|Image courtesy of Pixabay|
How do you link your customer experience strategy with your corporate strategy?
As many of you know, earlier this week we celebrated the second annual CX Day, a day to celebrate both customers and the professionals who work tirelessly to improve the customer experience.
I helped kick off the celebrations by hosting a panel of customer experience experts in the first Google Hangout of the day for Australia. Panelists included Cyrus Allen (Partner, Strativity Group), Brian Andrews (consultant and formerly with Intuit), and Karyn Furstmann (VP of Customer Experience, Safeco Insurance).
The discussion was focused on linking customer experience strategy to corporate strategy and brand values, and there are some great nuggets in this Hangout that I thought would be valuable to share here, in case you missed it.
First, a little background on the topic, CX Strategy, which is one of the six pillars of customer experience, as defined by CXPA. From the CXDay site:
A critical component of business success is the development of a customer experience strategy that articulates a clear vision of the experience that a company seeks to create in support of the company’s brand values, including its direct linkage to CX activities, resources, and investments.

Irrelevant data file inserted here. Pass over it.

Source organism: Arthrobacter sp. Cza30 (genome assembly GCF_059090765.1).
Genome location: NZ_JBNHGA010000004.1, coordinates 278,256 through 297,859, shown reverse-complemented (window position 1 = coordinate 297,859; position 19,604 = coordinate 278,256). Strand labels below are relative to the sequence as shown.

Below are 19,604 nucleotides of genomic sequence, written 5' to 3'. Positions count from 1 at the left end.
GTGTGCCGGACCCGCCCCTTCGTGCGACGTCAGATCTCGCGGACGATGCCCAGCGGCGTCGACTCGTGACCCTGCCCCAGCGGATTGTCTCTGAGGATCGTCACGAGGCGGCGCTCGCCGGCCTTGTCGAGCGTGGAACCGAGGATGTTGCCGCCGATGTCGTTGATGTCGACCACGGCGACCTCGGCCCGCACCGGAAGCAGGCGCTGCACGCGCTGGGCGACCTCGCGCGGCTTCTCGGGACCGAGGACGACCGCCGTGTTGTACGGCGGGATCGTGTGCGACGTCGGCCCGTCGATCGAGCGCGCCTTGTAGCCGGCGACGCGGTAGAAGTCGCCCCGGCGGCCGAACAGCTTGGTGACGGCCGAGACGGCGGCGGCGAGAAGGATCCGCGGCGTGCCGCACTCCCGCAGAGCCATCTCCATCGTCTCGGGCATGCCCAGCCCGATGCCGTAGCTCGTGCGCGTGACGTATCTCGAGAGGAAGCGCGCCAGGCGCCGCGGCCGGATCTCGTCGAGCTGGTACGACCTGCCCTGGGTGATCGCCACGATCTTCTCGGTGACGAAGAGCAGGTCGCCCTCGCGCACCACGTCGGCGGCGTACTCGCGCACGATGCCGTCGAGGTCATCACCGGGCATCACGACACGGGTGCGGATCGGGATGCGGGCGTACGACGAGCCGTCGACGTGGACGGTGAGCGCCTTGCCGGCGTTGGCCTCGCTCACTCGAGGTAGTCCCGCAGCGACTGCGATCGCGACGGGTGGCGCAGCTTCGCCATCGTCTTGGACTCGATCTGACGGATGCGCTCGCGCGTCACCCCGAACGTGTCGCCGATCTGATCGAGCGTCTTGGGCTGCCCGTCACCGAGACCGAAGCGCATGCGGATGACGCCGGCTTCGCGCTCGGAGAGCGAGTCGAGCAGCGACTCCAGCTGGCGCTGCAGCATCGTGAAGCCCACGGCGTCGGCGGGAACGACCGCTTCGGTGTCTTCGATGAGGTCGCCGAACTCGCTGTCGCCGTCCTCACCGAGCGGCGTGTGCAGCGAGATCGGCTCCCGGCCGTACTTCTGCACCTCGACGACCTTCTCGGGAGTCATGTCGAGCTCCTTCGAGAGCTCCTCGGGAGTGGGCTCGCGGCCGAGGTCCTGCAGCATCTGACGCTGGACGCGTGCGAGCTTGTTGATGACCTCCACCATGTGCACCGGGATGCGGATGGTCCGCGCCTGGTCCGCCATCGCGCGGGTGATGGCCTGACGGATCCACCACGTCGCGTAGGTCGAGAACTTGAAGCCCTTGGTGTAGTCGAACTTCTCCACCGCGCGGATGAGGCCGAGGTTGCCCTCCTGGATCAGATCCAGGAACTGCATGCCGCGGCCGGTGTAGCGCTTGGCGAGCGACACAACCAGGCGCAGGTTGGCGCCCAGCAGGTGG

With that, the format of the discussion was to cover some “starter” topics for those who are early in the stages of their customer experience journey and needed some basic “how-tos” to get started, followed by some more advanced questions for those who are well underway and might want to energize their current efforts. The questions I posed were:
Starting Out with Your CX Strategy
How do you develop a customer experience strategy?
What are the components of a solid strategy?
Who defines the intended customer experience?
How do we ensure that it supports and aligns with the brand values?
Energizing Your CX Strategy
How do we get the organization to support the strategy?
What does success look like? How do we measure it?
What does that direct linkage entail? To which activities, resources, and investments?
I hope you enjoyed the discussion. Share your thoughts in the comments below.
However beautiful the strategy, you should occasionally look at the results. -Winston Churchill